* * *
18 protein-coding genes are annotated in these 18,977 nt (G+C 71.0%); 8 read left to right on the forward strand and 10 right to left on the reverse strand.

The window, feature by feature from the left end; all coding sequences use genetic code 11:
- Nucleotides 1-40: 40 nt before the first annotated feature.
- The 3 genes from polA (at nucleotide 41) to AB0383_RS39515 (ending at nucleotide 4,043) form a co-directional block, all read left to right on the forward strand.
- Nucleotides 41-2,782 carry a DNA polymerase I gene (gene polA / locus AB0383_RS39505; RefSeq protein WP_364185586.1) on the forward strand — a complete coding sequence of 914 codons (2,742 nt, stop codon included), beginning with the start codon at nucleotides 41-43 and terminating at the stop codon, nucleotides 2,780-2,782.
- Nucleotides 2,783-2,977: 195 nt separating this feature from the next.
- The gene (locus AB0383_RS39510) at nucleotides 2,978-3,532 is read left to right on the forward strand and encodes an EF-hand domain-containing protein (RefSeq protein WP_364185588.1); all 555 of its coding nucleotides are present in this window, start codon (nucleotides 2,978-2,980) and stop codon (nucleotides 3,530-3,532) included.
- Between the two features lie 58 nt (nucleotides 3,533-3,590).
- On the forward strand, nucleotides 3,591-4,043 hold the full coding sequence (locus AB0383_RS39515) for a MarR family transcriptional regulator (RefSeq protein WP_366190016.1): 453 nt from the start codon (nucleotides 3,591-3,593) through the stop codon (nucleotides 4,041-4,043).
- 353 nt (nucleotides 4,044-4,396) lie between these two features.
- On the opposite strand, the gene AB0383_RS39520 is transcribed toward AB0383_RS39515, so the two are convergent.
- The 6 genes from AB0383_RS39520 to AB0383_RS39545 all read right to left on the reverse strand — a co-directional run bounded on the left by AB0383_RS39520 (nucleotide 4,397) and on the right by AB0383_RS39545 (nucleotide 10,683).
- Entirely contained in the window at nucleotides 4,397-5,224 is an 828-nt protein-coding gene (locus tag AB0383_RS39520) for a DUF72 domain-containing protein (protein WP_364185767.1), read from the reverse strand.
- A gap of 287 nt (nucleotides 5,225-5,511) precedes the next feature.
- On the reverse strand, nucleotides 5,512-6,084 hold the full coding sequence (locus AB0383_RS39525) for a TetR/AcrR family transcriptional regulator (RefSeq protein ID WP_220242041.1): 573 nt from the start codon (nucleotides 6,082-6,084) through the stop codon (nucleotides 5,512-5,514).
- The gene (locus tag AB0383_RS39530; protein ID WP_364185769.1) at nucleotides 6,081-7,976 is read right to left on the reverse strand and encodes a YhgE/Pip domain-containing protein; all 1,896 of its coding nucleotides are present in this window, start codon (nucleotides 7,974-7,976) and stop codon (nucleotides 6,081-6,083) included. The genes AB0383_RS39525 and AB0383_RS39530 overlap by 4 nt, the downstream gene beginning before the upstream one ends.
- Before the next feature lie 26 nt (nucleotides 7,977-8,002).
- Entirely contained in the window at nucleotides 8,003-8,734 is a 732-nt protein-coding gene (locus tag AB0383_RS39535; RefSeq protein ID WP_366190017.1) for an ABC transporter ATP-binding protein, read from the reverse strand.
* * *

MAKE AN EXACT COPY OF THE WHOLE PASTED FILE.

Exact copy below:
18 protein-coding genes are annotated in these 18,977 nt (G+C 71.0%); 8 read left to right on the forward strand and 10 right to left on the reverse strand.

The window, feature by feature from the left end; all coding sequences use genetic code 11:
- Nucleotides 1-40: 40 nt before the first annotated feature.
- The 3 genes from polA (at nucleotide 41) to AB0383_RS39515 (ending at nucleotide 4,043) form a co-directional block, all read left to right on the forward strand.
- Nucleotides 41-2,782 carry a DNA polymerase I gene (gene polA / locus AB0383_RS39505; RefSeq protein WP_364185586.1) on the forward strand — a complete coding sequence of 914 codons (2,742 nt, stop codon included), beginning with the start codon at nucleotides 41-43 and terminating at the stop codon, nucleotides 2,780-2,782.
- Nucleotides 2,783-2,977: 195 nt separating this feature from the next.
- The gene (locus AB0383_RS39510) at nucleotides 2,978-3,532 is read left to right on the forward strand and encodes an EF-hand domain-containing protein (RefSeq protein WP_364185588.1); all 555 of its coding nucleotides are present in this window, start codon (nucleotides 2,978-2,980) and stop codon (nucleotides 3,530-3,532) included.
- Between the two features lie 58 nt (nucleotides 3,533-3,590).
- On the forward strand, nucleotides 3,591-4,043 hold the full coding sequence (locus AB0383_RS39515) for a MarR family transcriptional regulator (RefSeq protein WP_366190016.1): 453 nt from the start codon (nucleotides 3,591-3,593) through the stop codon (nucleotides 4,041-4,043).
- 353 nt (nucleotides 4,044-4,396) lie between these two features.
- On the opposite strand, the gene AB0383_RS39520 is transcribed toward AB0383_RS39515, so the two are convergent.
- The 6 genes from AB0383_RS39520 to AB0383_RS39545 all read right to left on the reverse strand — a co-directional run bounded on the left by AB0383_RS39520 (nucleotide 4,397) and on the right by AB0383_RS39545 (nucleotide 10,683).
- Entirely contained in the window at nucleotides 4,397-5,224 is an 828-nt protein-coding gene (locus tag AB0383_RS39520) for a DUF72 domain-containing protein (protein WP_364185767.1), read from the reverse strand.
- A gap of 287 nt (nucleotides 5,225-5,511) precedes the next feature.
- On the reverse strand, nucleotides 5,512-6,084 hold the full coding sequence (locus AB0383_RS39525) for a TetR/AcrR family transcriptional regulator (RefSeq protein ID WP_220242041.1): 573 nt from the start codon (nucleotides 6,082-6,084) through the stop codon (nucleotides 5,512-5,514).
- The gene (locus tag AB0383_RS39530; protein ID WP_364185769.1) at nucleotides 6,081-7,976 is read right to left on the reverse strand and encodes a YhgE/Pip domain-containing protein; all 1,896 of its coding nucleotides are present in this window, start codon (nucleotides 7,974-7,976) and stop codon (nucleotides 6,081-6,083) included. The genes AB0383_RS39525 and AB0383_RS39530 overlap by 4 nt, the downstream gene beginning before the upstream one ends.
- Before the next feature lie 26 nt (nucleotides 7,977-8,002).
- Entirely contained in the window at nucleotides 8,003-8,734 is a 732-nt protein-coding gene (locus tag AB0383_RS39535; RefSeq protein ID WP_366190017.1) for an ABC transporter ATP-binding protein, read from the reverse strand.